And then he addressed two issues that will dominate the debate in Washington in coming months – the debt ceiling and funding the government. Obama said: “We’ve seen a sizable group of Republican lawmakers suggest they wouldn’t vote to pay the very bills that Congress rang up — a fiasco that harmed a fragile recovery in 2011, and one we can’t afford to repeat.”
Over in the House, meanwhile, Speaker John Boehner has said that he will not “raise the debt ceiling without real cuts in spending,” a mantra that preceded a similar showdown in 2011. Boehner has alternatively said he would not allow the country to default — making it hard to gauge how serious a threat this truly is — but there are loads of lawmakers who are perfectly willing to gamble with default.
Obama clearly learned from earlier missteps, when the administration declared victory on the recovery prematurely. He focused his address not on acknowledging a modest recovery but trying to argue for why his policies on spending, health care, immigration and even raising the minimum wage would help drive a more broadly shared recovery.
He spent a lot of time talking about how wages have grown for top earners but not the middle class, and rising stock prices do not translate to widely shared prosperity. And this is really where the economic debate is headed, an attempt to define the true origins of prosperity. And the debate will be between the trickle down theory and the middle out economics.
Economic policy choices may seem complex but they boil down to a simple question: whether what’s best for a capitalist economy is an ever-increasing concentration of wealth at the top or a thriving and growing middle class. That’s why arguments about the debt, sequestration, trade policy, tax reform, and fiscal stimulus are really distractions – along with a lot of what passes for news on any given day.
A modern understanding of economics leads to the conclusion that prosperity is the result of ongoing interaction between consumers and businesses. The middle-out theory tries to improve the interaction by creating conditions that allow both middle class consumers and the businesses that depend on them to prosper and to provide mutual benefit in a kind of virtuous cycle. This means that a prosperous economy revolves not around a tiny number of the very rich but around a great and growing number of middle-class consumers and small businesspeople.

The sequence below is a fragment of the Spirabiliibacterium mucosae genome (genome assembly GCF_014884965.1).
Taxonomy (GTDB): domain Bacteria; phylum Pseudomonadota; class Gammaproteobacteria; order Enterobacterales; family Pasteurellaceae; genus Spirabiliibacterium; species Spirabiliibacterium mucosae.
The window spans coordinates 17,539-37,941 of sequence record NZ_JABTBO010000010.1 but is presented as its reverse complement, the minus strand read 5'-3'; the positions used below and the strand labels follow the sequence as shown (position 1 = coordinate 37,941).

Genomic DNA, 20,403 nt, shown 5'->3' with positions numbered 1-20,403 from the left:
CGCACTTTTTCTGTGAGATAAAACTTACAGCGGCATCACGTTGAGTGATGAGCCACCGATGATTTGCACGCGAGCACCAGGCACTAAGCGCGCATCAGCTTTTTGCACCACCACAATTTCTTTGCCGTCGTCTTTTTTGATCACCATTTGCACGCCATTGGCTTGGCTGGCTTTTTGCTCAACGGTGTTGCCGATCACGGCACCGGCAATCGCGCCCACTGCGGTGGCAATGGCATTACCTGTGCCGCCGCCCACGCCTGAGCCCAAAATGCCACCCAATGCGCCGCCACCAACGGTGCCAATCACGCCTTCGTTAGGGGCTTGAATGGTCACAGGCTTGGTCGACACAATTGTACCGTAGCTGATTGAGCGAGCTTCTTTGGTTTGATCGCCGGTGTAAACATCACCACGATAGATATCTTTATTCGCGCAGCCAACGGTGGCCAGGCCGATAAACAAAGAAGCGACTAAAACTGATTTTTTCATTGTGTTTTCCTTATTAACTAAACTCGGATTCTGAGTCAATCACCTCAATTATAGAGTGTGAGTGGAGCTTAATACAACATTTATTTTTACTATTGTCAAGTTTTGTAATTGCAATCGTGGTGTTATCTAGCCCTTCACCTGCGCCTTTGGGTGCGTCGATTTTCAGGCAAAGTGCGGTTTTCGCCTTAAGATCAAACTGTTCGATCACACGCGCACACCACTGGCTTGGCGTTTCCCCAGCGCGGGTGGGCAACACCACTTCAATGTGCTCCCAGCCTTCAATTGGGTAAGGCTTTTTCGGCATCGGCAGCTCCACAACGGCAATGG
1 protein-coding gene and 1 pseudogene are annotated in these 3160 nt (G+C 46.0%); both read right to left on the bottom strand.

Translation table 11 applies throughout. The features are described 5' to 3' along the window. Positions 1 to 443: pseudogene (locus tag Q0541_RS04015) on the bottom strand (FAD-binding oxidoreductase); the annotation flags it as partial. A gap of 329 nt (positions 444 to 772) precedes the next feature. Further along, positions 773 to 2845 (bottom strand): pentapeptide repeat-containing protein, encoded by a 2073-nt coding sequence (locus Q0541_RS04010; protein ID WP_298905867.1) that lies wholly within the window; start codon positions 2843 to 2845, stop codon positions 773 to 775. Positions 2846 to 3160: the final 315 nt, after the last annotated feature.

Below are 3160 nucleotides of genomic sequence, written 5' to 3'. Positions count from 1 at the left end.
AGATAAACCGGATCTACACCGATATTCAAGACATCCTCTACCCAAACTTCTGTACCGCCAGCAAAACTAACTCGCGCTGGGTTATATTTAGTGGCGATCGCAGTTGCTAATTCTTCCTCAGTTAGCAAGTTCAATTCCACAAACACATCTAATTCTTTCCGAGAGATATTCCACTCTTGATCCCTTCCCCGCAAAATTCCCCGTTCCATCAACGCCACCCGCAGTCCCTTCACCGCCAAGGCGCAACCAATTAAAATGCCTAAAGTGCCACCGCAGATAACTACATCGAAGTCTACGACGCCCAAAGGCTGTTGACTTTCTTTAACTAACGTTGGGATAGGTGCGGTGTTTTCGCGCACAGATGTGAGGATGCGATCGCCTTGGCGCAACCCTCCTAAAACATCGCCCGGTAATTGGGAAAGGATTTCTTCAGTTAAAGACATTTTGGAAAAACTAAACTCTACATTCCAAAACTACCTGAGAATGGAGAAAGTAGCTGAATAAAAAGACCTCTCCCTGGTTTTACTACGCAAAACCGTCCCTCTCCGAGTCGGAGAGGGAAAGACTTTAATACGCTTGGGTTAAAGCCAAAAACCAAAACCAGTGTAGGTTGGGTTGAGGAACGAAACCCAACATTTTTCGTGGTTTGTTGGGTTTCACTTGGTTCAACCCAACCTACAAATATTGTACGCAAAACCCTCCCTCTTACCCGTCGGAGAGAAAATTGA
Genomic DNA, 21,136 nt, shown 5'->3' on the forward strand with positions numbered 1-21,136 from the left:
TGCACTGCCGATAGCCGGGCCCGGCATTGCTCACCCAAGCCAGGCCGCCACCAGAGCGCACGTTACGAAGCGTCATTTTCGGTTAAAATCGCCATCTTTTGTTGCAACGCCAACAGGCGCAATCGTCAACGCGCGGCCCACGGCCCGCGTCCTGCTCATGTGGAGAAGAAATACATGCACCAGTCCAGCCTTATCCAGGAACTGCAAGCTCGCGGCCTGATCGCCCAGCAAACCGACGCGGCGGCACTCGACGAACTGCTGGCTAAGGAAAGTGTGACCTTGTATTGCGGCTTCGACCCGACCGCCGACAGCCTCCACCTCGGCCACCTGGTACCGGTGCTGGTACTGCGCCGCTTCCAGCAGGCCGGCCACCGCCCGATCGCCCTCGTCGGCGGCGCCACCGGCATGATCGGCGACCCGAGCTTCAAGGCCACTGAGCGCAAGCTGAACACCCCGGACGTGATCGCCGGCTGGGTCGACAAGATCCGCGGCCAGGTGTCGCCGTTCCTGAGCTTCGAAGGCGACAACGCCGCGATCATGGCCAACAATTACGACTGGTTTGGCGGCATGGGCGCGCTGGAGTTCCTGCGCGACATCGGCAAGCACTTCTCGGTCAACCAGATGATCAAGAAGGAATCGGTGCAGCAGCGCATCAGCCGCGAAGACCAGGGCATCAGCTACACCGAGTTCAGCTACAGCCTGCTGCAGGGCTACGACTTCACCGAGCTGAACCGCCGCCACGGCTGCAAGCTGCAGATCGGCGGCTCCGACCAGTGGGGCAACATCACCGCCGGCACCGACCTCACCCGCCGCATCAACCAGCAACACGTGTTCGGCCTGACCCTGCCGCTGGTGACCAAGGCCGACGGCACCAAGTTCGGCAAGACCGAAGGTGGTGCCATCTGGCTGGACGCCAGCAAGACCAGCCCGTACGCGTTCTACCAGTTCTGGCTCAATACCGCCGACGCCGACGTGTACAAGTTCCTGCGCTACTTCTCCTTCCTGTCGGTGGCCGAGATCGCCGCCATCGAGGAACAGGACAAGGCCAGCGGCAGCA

Middle-out economics has several important advantages over trickle-down. One is reality: This is how complex, adaptive systems like economies in fact thrive. A second is politics: Middle-class voters will naturally prefer a story that puts them in the center, rather than at the margins. And the third is intuition: We know in our gut that we’re all better off when we’re all better off. We have seen how inequality does not lift all boats. We don’t seek equal results, just equality of opportunity.
The implication of trickle down is that prosperity trickles down form the top and so it’s only the people at the top who matter; but most people realize that people in the middle and bottom also matter. We are connected on many different levels, indivisible.
And while it is tempting for businesses to only court the top, the reality is that they need the middle and the bottom; they need more customers, not just a couple of wealthy customers. We need more Americans who have purchasing power, education, health security, and access to capital participating in the economy; whether as consumers or as innovators, which is actually just another way of saying small business people. In other words, we need the economy operating at full capacity. If we hope to achieve our full economic potential we need to get everyone involved.
We need more consumers, yes, because that drives demand and when we have demand, business people will respond to demand, and that in turn, will encourage more innovators, more ideas, more competition, and of course, more jobs. Economic growth happens when together we invest in the education and health care and infrastructure and research that provide the foundation for the entrepreneurial energy of the private sector.
Obama plans to expound on his ideas in speeches across the country in the weeks ahead. His address today in Galesburg did not include major new policy proposals, but new ideas are expected to be sprinkled in future remarks. Already, the Republicans are denouncing the speech for a lack of specifics, and today the president denounced them for a lack of specifics, saying: “You can’t just be against something. You’ve got to be for something.”
But the specifics are not the real story; the real story is the showdown between trickle down and middle out.